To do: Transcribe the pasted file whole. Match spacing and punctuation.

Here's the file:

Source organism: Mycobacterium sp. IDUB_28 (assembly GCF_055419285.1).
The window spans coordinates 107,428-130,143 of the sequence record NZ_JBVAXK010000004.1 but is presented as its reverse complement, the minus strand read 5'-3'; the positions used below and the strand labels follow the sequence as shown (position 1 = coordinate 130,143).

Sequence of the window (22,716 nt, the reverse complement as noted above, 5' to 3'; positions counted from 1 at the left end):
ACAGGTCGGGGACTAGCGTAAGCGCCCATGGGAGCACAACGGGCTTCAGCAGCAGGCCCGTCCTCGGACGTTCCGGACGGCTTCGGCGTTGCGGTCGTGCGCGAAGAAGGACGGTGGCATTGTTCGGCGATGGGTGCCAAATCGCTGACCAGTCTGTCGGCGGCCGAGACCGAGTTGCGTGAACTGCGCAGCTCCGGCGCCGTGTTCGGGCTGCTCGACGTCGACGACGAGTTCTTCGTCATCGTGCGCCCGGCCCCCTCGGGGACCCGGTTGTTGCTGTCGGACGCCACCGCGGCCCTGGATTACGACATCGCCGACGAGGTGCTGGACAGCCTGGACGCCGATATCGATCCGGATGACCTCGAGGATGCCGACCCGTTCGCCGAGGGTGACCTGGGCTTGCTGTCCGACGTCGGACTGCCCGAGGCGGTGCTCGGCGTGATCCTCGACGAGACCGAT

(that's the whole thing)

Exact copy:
Source organism: Mycobacterium sp. IDUB_28 (assembly GCF_055419285.1).
The window spans coordinates 107,428-130,143 of the sequence record NZ_JBVAXK010000004.1 but is presented as its reverse complement, the minus strand read 5'-3'; the positions used below and the strand labels follow the sequence as shown (position 1 = coordinate 130,143).

Sequence of the window (22,716 nt, the reverse complement as noted above, 5' to 3'; positions counted from 1 at the left end):
ACAGGTCGGGGACTAGCGTAAGCGCCCATGGGAGCACAACGGGCTTCAGCAGCAGGCCCGTCCTCGGACGTTCCGGACGGCTTCGGCGTTGCGGTCGTGCGCGAAGAAGGACGGTGGCATTGTTCGGCGATGGGTGCCAAATCGCTGACCAGTCTGTCGGCGGCCGAGACCGAGTTGCGTGAACTGCGCAGCTCCGGCGCCGTGTTCGGGCTGCTCGACGTCGACGACGAGTTCTTCGTCATCGTGCGCCCGGCCCCCTCGGGGACCCGGTTGTTGCTGTCGGACGCCACCGCGGCCCTGGATTACGACATCGCCGACGAGGTGCTGGACAGCCTGGACGCCGATATCGATCCGGATGACCTCGAGGATGCCGACCCGTTCGCCGAGGGTGACCTGGGCTTGCTGTCCGACGTCGGACTGCCCGAGGCGGTGCTCGGCGTGATCCTCGACGAGACCGAT